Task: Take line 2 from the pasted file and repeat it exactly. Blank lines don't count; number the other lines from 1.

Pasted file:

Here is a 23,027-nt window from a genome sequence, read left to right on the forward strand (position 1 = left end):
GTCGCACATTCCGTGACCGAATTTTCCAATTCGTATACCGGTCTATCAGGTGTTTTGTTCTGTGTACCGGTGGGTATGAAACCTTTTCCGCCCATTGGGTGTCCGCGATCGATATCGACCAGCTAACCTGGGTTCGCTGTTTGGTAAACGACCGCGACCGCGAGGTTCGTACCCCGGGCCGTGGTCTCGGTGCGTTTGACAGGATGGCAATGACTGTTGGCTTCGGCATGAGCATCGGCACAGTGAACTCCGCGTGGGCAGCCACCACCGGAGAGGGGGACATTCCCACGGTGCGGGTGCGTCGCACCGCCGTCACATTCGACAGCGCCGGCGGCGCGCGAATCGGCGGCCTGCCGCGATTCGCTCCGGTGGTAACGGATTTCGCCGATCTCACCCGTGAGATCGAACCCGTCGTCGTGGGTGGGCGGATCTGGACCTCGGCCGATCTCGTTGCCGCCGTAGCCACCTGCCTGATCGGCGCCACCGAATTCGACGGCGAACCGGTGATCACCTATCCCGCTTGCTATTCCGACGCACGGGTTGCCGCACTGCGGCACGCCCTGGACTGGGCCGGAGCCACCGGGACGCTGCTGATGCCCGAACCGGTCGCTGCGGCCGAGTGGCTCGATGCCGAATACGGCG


GTCGCACATTCCGTGACCGAATTTTCCAATTCGTATACCGGTCTATCAGGTGTTTTGTTCTGTGTACCGGTGGGTATGAAACCTTTTCCGCCCATTGGGTGTCCGCGATCGATATCGACCAGCTAACCTGGGTTCGCTGTTTGGTAAACGACCGCGACCGCGAGGTTCGTACCCCGGGCCGTGGTCTCGGTGCGTTTGACAGGATGGCAATGACTGTTGGCTTCGGCATGAGCATCGGCACAGTGAACTCCGCGTGGGCAGCCACCACCGGAGAGGGGGACATTCCCACGGTGCGGGTGCGTCGCACCGCCGTCACATTCGACAGCGCCGGCGGCGCGCGAATCGGCGGCCTGCCGCGATTCGCTCCGGTGGTAACGGATTTCGCCGATCTCACCCGTGAGATCGAACCCGTCGTCGTGGGTGGGCGGATCTGGACCTCGGCCGATCTCGTTGCCGCCGTAGCCACCTGCCTGATCGGCGCCACCGAATTCGACGGCGAACCGGTGATCACCTATCCCGCTTGCTATTCCGACGCACGGGTTGCCGCACTGCGGCACGCCCTGGACTGGGCCGGAGCCACCGGGACGCTGCTGATGCCCGAACCGGTCGCTGCGGCCGAGTGGCTCGATGCCGAATACGGCG